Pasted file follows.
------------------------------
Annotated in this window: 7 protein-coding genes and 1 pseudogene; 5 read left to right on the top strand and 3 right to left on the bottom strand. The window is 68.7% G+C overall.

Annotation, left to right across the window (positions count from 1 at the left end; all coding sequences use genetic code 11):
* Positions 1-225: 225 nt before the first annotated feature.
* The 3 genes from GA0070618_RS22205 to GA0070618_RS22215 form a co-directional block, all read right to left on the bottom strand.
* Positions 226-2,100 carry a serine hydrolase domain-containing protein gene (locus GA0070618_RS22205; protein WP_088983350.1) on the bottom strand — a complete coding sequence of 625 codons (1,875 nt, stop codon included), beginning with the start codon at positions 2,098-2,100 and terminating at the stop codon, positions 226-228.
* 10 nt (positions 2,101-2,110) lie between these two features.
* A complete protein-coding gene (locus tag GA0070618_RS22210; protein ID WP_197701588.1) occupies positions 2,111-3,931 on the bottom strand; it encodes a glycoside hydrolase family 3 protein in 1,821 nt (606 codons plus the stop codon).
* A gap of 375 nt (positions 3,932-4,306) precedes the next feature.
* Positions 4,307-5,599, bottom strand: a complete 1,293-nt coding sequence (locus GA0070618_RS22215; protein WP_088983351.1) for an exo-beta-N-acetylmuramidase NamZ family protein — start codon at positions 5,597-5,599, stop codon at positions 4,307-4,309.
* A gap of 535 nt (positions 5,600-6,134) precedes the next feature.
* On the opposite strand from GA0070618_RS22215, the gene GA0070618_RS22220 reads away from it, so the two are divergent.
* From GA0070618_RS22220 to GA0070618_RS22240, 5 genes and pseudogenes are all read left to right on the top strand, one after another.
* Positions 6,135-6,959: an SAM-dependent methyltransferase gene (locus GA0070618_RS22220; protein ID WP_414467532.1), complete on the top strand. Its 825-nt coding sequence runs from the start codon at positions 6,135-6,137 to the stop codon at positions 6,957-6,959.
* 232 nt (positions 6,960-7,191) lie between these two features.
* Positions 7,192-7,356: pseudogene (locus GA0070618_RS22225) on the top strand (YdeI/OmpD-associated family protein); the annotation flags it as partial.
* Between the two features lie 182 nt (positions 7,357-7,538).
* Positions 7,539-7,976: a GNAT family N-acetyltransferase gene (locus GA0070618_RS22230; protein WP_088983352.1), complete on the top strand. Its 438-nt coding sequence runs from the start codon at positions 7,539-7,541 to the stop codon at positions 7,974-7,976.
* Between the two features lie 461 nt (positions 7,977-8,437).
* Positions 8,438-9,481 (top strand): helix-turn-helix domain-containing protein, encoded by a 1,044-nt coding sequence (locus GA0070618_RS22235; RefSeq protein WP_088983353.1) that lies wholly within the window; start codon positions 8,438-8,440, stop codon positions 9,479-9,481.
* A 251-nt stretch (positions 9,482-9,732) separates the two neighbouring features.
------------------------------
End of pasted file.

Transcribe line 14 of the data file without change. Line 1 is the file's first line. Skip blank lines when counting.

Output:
* 232 nt (positions 6,960-7,191) lie between these two features.